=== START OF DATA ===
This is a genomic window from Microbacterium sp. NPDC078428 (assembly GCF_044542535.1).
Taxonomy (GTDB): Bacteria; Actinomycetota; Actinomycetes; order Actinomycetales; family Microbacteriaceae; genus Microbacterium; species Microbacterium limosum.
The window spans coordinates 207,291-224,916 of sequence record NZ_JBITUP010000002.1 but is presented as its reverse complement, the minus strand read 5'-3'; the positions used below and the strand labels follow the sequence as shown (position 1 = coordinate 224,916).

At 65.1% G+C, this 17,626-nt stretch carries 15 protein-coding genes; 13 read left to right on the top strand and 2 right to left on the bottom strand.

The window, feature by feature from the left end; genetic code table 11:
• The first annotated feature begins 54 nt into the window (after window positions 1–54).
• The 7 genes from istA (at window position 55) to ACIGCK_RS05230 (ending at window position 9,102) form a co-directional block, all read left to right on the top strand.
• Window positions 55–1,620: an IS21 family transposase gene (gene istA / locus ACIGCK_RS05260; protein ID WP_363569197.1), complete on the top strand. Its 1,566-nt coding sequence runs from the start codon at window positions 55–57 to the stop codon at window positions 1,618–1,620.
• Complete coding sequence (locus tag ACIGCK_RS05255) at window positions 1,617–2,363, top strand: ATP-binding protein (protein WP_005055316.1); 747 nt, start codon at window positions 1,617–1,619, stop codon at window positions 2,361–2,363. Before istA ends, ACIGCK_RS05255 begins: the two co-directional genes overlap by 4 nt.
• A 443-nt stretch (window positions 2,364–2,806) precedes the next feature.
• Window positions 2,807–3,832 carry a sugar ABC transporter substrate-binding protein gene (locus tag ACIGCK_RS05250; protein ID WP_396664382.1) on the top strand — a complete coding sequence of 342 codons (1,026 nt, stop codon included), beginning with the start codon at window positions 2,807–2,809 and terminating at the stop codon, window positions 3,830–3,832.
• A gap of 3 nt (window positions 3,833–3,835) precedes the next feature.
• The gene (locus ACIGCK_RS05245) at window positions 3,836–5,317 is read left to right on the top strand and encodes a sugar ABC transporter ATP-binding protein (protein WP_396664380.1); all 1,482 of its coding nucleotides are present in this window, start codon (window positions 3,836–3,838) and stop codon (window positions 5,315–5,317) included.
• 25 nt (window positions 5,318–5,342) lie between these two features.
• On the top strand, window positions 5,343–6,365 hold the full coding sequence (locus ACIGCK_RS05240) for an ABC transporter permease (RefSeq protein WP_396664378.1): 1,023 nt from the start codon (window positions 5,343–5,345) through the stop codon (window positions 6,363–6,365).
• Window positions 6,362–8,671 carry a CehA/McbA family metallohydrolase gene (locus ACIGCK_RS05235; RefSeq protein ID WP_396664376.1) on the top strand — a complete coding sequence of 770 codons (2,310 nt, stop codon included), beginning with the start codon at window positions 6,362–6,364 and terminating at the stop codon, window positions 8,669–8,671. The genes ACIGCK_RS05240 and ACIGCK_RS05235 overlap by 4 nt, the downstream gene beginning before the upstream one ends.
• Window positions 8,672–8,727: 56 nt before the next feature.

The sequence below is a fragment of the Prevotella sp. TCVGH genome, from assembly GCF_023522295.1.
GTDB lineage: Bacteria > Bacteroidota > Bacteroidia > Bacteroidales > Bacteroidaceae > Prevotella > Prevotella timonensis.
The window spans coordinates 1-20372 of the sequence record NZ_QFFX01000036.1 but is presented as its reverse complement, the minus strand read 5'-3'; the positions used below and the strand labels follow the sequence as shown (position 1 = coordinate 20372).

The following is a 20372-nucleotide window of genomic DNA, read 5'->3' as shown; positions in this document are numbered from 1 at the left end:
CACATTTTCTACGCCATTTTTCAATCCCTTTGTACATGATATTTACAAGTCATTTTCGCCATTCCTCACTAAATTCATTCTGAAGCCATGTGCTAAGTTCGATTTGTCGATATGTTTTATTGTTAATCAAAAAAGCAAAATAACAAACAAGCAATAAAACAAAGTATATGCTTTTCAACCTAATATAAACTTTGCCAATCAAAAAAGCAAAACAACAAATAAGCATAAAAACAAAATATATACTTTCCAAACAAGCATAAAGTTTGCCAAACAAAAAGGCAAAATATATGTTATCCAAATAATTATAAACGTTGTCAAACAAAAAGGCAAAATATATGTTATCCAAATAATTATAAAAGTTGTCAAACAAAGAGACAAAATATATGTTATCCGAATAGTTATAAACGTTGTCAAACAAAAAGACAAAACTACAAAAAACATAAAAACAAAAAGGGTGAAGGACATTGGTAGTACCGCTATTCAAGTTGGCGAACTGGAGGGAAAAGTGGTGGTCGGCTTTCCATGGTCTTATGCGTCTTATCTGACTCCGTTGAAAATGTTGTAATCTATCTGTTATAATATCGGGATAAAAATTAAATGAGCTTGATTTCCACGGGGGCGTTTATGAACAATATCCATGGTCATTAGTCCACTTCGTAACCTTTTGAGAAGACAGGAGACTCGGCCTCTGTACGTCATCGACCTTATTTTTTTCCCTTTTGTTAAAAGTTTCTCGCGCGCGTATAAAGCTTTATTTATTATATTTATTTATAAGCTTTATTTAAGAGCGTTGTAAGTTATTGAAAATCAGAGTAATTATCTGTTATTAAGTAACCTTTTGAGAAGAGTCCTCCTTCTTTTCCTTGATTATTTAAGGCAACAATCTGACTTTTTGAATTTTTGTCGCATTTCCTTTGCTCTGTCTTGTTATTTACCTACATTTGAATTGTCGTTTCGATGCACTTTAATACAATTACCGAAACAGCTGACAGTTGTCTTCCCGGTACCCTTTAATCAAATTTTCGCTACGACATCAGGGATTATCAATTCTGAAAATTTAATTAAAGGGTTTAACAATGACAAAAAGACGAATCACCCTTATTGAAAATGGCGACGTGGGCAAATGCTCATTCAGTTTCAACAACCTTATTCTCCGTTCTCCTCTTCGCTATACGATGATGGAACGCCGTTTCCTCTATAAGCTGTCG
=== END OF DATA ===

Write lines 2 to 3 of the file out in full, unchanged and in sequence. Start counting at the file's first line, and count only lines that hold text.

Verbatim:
Taxonomy (GTDB): Bacteria; Actinomycetota; Actinomycetes; order Actinomycetales; family Microbacteriaceae; genus Microbacterium; species Microbacterium limosum.
The window spans coordinates 207,291-224,916 of sequence record NZ_JBITUP010000002.1 but is presented as its reverse complement, the minus strand read 5'-3'; the positions used below and the strand labels follow the sequence as shown (position 1 = coordinate 224,916).